I read Jane Kramer’s Lone Patriot: The Short Career of an American Militiaman on my flight back from Oregon in December. It’s the story of the Whatcom County-based Washington State Militia, one of the 1990s militias that was busted by the feds. In one passage, she eloquently describes the “cult of guns and property” that was fostered by Western colonial expansion, but lingers among certain rural areas. The cult certainly seems to be alive and well among those taking part in the Malheur occupation.
His point, I think, was that a passion having originally and essentially to do with a settler’s right to his own square mile of America, free and easy, could easily, in a complicated new economy of skills and specialties and services and regulations, turn into a cult of guns and property among people who had been left behind by the change. The rhetoric of entitlement was really the rhetoric of expansion. It was scrip only for as long as it took the continent to be cleared, though this was clearly one detail no one had bothered to share with [Washington State Militia member] John Pitner or his neighbors. In a way, John and his neighbors still thought of themselves as settlers, and, as [local historian] Mike [Vouri] liked to remind his audiences, in Washington’s history a settler’s home wasn’t just his castle but everything he saw from his castle, and thought to claim. It all depended on what you meant by castle, and to John, it meant a great deal.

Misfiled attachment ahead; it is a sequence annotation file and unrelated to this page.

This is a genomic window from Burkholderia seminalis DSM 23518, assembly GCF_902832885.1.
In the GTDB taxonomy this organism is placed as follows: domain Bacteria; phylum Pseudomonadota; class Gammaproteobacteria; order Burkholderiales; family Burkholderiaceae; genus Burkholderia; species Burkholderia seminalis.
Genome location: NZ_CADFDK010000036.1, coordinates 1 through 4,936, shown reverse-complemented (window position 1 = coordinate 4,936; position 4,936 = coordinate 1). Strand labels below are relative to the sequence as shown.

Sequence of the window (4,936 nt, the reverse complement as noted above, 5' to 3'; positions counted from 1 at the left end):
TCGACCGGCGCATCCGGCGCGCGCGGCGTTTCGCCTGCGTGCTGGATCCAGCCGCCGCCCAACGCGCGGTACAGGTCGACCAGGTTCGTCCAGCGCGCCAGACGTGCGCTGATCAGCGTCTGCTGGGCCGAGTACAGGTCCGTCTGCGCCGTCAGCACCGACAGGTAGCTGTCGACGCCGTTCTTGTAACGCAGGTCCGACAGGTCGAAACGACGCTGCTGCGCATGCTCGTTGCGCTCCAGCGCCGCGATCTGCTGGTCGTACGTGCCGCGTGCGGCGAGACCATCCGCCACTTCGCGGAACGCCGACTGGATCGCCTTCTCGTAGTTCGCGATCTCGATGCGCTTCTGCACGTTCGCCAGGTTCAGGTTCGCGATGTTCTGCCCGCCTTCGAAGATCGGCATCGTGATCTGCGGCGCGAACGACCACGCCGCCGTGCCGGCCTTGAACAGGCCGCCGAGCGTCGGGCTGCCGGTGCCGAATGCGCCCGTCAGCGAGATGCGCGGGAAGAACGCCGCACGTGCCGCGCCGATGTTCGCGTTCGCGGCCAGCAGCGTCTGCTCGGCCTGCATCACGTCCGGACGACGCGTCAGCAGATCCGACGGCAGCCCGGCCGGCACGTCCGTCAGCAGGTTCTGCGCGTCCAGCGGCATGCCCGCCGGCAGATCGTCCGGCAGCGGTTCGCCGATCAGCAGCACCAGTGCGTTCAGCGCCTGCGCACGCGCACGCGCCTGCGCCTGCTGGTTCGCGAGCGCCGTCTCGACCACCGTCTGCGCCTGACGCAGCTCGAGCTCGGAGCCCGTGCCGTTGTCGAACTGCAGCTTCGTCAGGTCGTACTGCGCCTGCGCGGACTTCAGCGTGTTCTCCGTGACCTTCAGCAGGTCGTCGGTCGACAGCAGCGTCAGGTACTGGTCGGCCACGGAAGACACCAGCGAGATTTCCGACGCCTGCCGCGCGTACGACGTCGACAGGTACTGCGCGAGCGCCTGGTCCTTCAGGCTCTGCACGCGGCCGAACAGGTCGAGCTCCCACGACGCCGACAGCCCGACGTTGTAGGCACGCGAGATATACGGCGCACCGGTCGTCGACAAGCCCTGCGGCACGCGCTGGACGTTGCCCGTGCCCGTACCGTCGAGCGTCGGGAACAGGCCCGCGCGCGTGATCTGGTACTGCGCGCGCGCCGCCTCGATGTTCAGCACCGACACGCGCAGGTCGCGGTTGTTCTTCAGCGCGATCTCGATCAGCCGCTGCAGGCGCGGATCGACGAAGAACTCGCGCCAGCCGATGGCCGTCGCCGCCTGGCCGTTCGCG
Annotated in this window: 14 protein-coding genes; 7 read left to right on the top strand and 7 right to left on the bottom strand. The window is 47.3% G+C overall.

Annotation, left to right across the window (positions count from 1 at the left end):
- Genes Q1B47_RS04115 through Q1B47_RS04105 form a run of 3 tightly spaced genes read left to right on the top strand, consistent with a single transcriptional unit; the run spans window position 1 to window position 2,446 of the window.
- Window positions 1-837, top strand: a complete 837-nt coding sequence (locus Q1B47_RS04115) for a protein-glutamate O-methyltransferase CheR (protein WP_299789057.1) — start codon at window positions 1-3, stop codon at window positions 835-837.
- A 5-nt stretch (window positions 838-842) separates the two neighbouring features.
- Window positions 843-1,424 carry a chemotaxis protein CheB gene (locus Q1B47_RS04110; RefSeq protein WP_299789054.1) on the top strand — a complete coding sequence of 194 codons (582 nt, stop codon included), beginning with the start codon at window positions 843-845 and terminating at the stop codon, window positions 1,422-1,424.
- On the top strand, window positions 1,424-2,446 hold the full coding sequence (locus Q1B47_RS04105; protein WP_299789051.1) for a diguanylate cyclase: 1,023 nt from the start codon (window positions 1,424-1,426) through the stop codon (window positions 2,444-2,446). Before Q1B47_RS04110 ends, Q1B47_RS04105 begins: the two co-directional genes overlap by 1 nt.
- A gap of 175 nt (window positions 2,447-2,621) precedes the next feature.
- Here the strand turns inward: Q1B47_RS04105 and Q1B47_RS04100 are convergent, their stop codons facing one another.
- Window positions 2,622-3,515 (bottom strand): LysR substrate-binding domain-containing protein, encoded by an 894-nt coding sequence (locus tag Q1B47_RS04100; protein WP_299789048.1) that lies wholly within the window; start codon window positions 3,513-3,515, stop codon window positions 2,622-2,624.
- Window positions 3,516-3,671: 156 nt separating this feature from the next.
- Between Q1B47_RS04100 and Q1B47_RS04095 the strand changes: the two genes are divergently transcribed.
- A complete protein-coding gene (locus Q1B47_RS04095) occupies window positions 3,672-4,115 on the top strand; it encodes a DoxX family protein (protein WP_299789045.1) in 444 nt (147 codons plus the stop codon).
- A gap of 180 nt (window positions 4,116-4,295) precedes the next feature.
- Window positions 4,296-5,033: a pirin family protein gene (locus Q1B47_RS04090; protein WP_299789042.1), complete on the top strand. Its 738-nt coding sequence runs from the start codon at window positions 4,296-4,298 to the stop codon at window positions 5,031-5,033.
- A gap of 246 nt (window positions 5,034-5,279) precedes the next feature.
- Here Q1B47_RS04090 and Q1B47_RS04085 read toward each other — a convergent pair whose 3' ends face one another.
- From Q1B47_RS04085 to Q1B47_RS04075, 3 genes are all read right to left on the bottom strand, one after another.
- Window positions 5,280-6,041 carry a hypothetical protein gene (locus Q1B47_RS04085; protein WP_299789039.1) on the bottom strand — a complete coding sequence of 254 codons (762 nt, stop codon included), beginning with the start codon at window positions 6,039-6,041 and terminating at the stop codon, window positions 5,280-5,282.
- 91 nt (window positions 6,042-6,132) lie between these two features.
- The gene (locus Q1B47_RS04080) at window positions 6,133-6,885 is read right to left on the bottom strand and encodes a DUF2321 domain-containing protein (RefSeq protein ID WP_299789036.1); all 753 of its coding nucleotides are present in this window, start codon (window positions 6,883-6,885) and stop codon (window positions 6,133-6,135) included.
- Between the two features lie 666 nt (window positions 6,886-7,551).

See Jane Kramer, Lone Patriot: The Short Career of an American Militiaman (New York: Pantheon Books, 2002), page 136.